Autosomal recessive multiple epiphyseal dysplasia

From Wikipedia, the free encyclopedia
Jump to: navigation, search
Autosomal recessive multiple epiphyseal dysplasia
Classification and external resources
OMIM 226900
DiseasesDB 30716

Autosomal recessive multiple epiphyseal dysplasia (ARMED), also called epiphyseal dysplasia, multiple, 4 (EDM4), multiple epiphyseal dysplasia with clubfoot or –with bilayered patellae,[1] is an autosomal recessive[2] congenital disorder affecting cartilage and bone development. The disorder has relatively mild signs and symptoms, including joint pain, scoliosis, and malformations of the hands, feet, and knees.[3]

Some affected individuals are born with an inward- and downward-turning foot (a clubfoot). An abnormality of the kneecap called a double-layered patella is also relatively common. Although some people with recessive multiple epiphyseal dysplasia have short stature as adults, most are of normal height. The incidence is unknown as many cases are not diagnosed due to mild symptoms.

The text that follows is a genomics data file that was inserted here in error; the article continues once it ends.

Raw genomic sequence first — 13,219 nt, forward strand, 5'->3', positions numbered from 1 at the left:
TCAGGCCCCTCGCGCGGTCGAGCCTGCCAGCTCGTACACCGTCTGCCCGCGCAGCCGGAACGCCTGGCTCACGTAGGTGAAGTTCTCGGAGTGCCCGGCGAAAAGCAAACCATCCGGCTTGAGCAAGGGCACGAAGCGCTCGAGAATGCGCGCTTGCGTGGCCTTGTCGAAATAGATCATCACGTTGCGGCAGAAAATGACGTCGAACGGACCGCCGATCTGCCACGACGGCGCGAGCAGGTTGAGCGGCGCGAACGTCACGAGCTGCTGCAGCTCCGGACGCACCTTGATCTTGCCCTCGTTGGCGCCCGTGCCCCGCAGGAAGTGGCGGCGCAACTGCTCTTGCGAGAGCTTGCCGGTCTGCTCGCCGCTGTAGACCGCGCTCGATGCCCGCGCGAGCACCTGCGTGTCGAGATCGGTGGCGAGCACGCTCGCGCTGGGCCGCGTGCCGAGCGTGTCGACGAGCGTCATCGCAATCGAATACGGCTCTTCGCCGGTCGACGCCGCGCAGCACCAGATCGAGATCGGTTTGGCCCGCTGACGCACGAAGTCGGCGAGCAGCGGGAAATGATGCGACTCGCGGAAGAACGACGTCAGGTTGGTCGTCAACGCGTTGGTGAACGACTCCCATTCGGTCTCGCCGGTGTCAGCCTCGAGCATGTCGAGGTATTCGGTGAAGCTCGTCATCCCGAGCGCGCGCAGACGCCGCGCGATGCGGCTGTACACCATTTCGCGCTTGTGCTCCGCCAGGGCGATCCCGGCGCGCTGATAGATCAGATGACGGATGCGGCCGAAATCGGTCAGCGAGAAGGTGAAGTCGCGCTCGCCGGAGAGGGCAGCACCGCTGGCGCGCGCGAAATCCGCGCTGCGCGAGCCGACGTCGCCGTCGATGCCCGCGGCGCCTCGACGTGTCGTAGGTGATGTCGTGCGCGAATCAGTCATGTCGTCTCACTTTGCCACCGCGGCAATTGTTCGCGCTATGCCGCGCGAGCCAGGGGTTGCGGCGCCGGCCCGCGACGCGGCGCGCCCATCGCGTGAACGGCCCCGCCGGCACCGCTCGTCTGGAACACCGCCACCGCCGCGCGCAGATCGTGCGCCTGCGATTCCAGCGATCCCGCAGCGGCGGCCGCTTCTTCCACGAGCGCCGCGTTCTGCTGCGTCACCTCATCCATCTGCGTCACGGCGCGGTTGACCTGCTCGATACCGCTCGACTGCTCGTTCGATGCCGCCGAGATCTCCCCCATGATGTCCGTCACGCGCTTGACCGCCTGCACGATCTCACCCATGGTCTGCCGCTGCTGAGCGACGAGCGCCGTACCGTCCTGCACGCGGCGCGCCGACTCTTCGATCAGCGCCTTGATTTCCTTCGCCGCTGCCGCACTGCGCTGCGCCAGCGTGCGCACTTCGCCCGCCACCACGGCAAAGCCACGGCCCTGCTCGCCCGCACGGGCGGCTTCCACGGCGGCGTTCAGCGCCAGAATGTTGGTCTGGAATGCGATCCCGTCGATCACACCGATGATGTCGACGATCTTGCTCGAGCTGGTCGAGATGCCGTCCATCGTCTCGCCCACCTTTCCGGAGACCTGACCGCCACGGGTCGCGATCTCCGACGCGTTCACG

Cause and Genetics[edit]

Autosomal recessive multiple epiphyseal dysplasia has an autosomal recessive pattern of inheritance.

Mutations in the SLC26A2 (DTDST) gene, located at human chromosome 5q32-33.1, are the cause of ARMED.[2][4] It is considered a milder disorder within a spectrum of skeletal disorders caused by mutations in the gene, which encodes a protein that is essential for the normal development of cartilage and its conversion to bone.[3] Mutations in the SLC26A2 gene alter the structure of developing cartilage, preventing bones from forming properly and resulting in associated skeletal maldevelopment.[3]

The disorder is inherited in an autosomal recessive manner.[2] This means the defective gene responsible for the disorder is located on an autosome (chromosome 5 is an autosome), and two copies of the defective gene (one inherited from each parent) are required in order to be born with the disorder. The parents of an individual with an autosomal recessive disorder both carry one copy of the defective gene, but usually do not experience any signs or symptoms of the disorder.

See also[edit]

References[edit]

External links[edit]